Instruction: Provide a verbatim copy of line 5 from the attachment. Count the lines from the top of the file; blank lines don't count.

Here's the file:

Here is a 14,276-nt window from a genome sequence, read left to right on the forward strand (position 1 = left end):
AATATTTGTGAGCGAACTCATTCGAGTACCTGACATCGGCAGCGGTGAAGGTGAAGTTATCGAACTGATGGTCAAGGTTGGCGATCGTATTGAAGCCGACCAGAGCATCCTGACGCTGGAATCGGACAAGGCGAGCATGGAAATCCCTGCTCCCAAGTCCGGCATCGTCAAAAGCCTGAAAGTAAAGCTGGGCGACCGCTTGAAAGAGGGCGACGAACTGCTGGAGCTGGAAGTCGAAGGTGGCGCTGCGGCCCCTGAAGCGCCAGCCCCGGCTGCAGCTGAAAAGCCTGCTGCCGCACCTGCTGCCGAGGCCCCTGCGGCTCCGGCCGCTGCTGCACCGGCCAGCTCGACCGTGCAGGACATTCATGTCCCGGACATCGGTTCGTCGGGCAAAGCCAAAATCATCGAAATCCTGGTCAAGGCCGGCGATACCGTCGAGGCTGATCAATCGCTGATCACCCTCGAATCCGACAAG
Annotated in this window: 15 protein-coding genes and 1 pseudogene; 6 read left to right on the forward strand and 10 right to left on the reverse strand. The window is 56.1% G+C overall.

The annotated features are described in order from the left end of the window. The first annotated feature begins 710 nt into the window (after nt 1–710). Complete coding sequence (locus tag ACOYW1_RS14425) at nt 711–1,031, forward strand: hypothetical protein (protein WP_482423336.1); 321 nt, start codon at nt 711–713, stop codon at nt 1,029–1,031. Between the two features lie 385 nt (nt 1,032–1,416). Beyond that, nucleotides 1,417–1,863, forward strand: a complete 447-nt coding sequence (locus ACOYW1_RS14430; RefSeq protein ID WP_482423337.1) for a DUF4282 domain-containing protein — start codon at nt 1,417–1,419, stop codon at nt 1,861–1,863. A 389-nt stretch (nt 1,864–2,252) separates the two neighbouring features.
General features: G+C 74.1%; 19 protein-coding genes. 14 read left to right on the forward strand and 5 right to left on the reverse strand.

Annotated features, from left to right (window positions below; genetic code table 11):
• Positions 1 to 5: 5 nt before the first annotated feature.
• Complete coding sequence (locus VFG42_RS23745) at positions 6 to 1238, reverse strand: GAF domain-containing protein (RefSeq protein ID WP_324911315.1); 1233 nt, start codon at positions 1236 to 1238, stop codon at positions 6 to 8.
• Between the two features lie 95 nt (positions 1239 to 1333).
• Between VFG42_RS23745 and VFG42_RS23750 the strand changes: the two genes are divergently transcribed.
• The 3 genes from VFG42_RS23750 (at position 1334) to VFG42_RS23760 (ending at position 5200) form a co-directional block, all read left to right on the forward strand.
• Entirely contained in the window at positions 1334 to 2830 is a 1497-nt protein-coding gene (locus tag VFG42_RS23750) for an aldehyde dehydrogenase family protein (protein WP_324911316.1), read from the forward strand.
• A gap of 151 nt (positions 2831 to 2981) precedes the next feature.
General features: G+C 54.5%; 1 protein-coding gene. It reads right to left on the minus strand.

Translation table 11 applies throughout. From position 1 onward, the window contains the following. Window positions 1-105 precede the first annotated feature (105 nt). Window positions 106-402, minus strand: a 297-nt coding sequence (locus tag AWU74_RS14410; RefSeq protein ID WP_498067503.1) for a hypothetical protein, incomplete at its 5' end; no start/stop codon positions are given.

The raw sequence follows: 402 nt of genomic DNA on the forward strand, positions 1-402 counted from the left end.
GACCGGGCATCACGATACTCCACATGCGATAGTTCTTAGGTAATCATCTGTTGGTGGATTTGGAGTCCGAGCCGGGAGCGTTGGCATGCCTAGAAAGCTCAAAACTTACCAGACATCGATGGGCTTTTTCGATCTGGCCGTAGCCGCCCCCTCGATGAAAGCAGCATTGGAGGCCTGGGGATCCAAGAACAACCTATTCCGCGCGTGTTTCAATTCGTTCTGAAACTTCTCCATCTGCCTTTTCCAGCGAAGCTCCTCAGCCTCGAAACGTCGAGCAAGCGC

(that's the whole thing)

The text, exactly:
General features: G+C 74.1%; 19 protein-coding genes. 14 read left to right on the forward strand and 5 right to left on the reverse strand.